While the inaugural concert, featuring the record-busting band the venue is named for, did incredible business, there’s been a precipitous decline since.
The high-profile Masters Week concert featuring Augusta’s own Josh Kelley filled very few of the field’s estimated 5,000 audience spots and this past Friday, a package concert featuring the rock acts Seether, Chevelle, Black Stone Cherry and New Medicine was cancelled due to “scheduling conflicts.” It was to have taken place on May 3.
Here’s a little secret. Touring acts don’t run into scheduling conflicts. Not on confirmed dates. Not less than a month out. They run into economic conflicts. I know the promoter of this show must be just as disappointed as the fans.
Both these relative booking failures do beg the question of what, exactly, is working and, more to the point, not working at the amphitheater?
Based on Augusta’s sometimes stormy relationship with touring acts, the events that have proved successful in recent years and the troubles other local venues have experienced, I have a couple theories.
The Josh Kelley, quite honestly, broke the first rule of Augusta concerts. Concerts held during the Masters – particularly during the tournament proper – have an uphill battle. While some smaller events – bar bands and the occasional shag party, for example – have done reasonably well, only Rock Fore! Dough has routinely brought in big audiences during Masters Week.
Competing against that event and the tournament itself is a fool’s errand. Bill Cosby faltered when he attempted the same feat several years ago, and despite his homer status, Kelley isn’t the Cos.
The Big Rock Show is a little more complicated case. I would guess the relatively lackluster box office of the Staind/Godsmack concert at James Brown Arena played into the Seether/Chevelle calendar mishap. I mean, it’s possible that a small army of agents and managers might have May for March or some such thing, but it seems unlikely.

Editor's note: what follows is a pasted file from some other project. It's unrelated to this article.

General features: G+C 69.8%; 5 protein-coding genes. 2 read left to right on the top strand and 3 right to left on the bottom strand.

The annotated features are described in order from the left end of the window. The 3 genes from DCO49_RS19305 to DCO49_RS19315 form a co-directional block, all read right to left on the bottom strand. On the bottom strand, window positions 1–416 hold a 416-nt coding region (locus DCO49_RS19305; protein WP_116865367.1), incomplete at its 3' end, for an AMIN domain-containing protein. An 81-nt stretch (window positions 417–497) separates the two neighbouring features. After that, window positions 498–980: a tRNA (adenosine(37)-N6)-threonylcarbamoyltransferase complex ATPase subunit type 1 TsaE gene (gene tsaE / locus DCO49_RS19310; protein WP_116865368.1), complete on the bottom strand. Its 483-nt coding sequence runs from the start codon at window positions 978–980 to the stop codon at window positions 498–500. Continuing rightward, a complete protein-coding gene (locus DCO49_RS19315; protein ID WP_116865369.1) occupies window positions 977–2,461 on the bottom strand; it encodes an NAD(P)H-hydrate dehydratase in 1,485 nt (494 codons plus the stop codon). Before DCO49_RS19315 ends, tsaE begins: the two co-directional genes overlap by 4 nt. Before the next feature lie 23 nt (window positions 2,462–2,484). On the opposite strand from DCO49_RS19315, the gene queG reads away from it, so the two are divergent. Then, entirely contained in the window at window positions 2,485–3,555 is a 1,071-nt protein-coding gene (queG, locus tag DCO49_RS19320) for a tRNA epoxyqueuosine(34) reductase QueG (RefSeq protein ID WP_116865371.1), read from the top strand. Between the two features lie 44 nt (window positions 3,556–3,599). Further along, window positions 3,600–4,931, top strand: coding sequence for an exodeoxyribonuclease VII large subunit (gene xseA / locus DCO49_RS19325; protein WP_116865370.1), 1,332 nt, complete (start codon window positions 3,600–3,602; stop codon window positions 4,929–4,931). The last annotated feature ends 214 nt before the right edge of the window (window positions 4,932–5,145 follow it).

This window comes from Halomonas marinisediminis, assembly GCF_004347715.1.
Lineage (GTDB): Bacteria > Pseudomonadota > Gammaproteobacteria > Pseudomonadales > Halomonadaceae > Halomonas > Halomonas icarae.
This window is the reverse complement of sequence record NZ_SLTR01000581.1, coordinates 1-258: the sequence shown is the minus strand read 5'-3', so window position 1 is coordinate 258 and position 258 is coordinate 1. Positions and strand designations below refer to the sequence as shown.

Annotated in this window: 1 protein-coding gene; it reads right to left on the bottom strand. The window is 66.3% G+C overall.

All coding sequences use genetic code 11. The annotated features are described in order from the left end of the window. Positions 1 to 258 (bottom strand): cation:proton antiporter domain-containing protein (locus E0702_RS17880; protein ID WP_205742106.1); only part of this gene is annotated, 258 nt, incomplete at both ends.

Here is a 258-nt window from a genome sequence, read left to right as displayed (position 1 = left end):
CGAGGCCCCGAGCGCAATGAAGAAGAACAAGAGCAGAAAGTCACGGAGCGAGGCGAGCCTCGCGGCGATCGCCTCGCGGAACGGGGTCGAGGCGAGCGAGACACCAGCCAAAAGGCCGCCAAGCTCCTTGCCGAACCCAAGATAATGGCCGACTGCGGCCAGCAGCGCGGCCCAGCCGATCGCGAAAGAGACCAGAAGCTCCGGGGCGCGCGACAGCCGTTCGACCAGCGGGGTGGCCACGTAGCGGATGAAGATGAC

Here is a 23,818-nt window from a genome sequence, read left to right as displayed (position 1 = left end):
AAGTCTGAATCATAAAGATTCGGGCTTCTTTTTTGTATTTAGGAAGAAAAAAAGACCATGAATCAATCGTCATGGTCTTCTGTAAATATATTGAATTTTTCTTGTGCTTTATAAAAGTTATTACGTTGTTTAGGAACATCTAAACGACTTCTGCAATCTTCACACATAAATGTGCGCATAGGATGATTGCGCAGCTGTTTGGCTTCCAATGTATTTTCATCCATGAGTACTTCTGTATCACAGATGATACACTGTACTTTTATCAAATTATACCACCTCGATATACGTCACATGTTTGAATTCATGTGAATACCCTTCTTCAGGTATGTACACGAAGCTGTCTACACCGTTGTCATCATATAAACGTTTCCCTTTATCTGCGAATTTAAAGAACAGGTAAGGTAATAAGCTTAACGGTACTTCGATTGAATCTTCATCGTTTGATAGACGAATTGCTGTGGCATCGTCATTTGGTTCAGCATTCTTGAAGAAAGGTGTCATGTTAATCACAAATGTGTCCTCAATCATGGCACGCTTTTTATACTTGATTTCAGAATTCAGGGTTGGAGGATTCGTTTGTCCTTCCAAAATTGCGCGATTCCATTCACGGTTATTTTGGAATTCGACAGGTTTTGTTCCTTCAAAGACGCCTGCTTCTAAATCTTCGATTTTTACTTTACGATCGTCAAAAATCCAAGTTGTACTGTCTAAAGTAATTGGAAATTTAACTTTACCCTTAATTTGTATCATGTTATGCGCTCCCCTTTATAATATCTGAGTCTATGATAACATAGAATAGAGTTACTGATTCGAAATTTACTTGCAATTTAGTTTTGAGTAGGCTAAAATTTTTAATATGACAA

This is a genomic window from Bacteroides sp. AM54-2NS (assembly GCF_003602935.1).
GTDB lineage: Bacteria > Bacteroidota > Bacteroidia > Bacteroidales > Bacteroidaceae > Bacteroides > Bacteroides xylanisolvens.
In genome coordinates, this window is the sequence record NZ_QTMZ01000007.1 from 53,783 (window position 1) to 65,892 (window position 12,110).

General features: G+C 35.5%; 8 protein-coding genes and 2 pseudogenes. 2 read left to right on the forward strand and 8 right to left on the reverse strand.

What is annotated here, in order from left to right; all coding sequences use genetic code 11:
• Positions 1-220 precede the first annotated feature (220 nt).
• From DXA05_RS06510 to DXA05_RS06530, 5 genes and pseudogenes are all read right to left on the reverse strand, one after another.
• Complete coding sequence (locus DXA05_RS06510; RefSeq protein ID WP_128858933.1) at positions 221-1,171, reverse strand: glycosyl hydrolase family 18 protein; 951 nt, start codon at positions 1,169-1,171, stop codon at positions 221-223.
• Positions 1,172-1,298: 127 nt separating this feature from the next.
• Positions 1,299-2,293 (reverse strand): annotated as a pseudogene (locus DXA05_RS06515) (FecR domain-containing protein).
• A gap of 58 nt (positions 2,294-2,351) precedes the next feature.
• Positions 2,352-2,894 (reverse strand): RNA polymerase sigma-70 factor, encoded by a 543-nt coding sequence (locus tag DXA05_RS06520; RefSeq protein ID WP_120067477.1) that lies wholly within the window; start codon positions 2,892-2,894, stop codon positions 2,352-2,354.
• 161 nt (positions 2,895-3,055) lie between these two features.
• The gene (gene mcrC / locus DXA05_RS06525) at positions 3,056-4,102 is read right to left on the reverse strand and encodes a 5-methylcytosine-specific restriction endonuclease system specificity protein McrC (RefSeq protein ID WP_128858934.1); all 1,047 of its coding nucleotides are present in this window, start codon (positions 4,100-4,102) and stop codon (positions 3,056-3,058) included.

No, my guess is they were scared of the mark by either the cost of producing the show at the pavilion or the disappointing ticket sales of a recent concert aimed squarely at a similar demographic – perhaps both.
There are events on the pavilion’s books that stand a reasonable chance of success – most notably the freshly relocated Banjo-B-Que. There are others, such as a concert by ’80s icon Rick Springfield that I am curious about. But as a whole, I feel like the Lady A Pavilion is off to a rocky start that will take considerable effort to bounce back from.
So what is the answer?
A lot of money was invested in the construction of this venue, one that could, in the right hands, become a true boon for the community. But finding those right hands is something that needs to happen, and quickly.
Although Columbia County owns the venue, the government is ill-equipped to navigate the complicated waters of concert booking. It’s a demanding profession that requires the kind of vigilance and attention that only a dedicated contractor or employee can provide.
It’s the reason shows at Bell Auditorium and James Brown Arena (Staind and Godsmack excluded, of course) have done so well. Those venues have Global Spectrum overseeing their operations and bookings. It’s a professional operation. The kind of operation the Lady A Pavilion needs to be and hopefully will become.